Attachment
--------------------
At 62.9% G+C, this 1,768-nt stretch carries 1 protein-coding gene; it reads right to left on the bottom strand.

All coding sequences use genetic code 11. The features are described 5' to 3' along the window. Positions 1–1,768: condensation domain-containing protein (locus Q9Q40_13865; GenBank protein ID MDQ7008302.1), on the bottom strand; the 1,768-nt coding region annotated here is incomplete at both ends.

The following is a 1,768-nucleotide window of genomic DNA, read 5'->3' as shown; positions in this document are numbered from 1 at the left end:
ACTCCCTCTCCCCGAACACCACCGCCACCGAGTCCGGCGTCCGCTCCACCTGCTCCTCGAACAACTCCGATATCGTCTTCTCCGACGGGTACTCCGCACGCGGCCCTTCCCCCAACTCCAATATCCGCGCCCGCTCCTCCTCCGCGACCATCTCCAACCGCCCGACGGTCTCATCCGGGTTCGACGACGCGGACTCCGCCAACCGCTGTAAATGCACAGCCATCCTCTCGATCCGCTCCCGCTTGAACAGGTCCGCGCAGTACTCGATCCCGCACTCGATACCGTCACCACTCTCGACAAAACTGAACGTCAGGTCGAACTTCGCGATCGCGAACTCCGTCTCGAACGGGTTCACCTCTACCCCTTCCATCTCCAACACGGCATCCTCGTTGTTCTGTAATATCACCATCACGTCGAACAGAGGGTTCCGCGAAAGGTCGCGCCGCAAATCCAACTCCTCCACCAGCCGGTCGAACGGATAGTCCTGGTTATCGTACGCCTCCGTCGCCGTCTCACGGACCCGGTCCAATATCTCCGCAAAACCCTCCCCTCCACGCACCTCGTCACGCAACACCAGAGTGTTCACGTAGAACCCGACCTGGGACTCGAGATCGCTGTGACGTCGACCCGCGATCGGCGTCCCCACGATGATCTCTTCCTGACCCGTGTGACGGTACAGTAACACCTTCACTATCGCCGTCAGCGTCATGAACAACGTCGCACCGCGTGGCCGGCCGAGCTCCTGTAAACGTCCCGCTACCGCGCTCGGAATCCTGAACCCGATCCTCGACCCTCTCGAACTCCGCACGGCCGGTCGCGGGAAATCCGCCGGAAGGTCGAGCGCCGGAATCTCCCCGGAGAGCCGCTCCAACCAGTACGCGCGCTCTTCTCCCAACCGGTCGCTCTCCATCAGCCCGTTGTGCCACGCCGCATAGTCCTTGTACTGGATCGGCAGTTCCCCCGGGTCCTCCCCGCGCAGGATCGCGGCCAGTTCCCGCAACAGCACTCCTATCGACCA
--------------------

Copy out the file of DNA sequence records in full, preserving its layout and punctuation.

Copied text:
At 62.9% G+C, this 1,768-nt stretch carries 1 protein-coding gene; it reads right to left on the bottom strand.

All coding sequences use genetic code 11. The features are described 5' to 3' along the window. Positions 1–1,768: condensation domain-containing protein (locus Q9Q40_13865; GenBank protein ID MDQ7008302.1), on the bottom strand; the 1,768-nt coding region annotated here is incomplete at both ends.

The following is a 1,768-nucleotide window of genomic DNA, read 5'->3' as shown; positions in this document are numbered from 1 at the left end:
ACTCCCTCTCCCCGAACACCACCGCCACCGAGTCCGGCGTCCGCTCCACCTGCTCCTCGAACAACTCCGATATCGTCTTCTCCGACGGGTACTCCGCACGCGGCCCTTCCCCCAACTCCAATATCCGCGCCCGCTCCTCCTCCGCGACCATCTCCAACCGCCCGACGGTCTCATCCGGGTTCGACGACGCGGACTCCGCCAACCGCTGTAAATGCACAGCCATCCTCTCGATCCGCTCCCGCTTGAACAGGTCCGCGCAGTACTCGATCCCGCACTCGATACCGTCACCACTCTCGACAAAACTGAACGTCAGGTCGAACTTCGCGATCGCGAACTCCGTCTCGAACGGGTTCACCTCTACCCCTTCCATCTCCAACACGGCATCCTCGTTGTTCTGTAATATCACCATCACGTCGAACAGAGGGTTCCGCGAAAGGTCGCGCCGCAAATCCAACTCCTCCACCAGCCGGTCGAACGGATAGTCCTGGTTATCGTACGCCTCCGTCGCCGTCTCACGGACCCGGTCCAATATCTCCGCAAAACCCTCCCCTCCACGCACCTCGTCACGCAACACCAGAGTGTTCACGTAGAACCCGACCTGGGACTCGAGATCGCTGTGACGTCGACCCGCGATCGGCGTCCCCACGATGATCTCTTCCTGACCCGTGTGACGGTACAGTAACACCTTCACTATCGCCGTCAGCGTCATGAACAACGTCGCACCGCGTGGCCGGCCGAGCTCCTGTAAACGTCCCGCTACCGCGCTCGGAATCCTGAACCCGATCCTCGACCCTCTCGAACTCCGCACGGCCGGTCGCGGGAAATCCGCCGGAAGGTCGAGCGCCGGAATCTCCCCGGAGAGCCGCTCCAACCAGTACGCGCGCTCTTCTCCCAACCGGTCGCTCTCCATCAGCCCGTTGTGCCACGCCGCATAGTCCTTGTACTGGATCGGCAGTTCCCCCGGGTCCTCCCCGCGCAGGATCGCGGCCAGTTCCCGCAACAGCACTCCTATCGACCA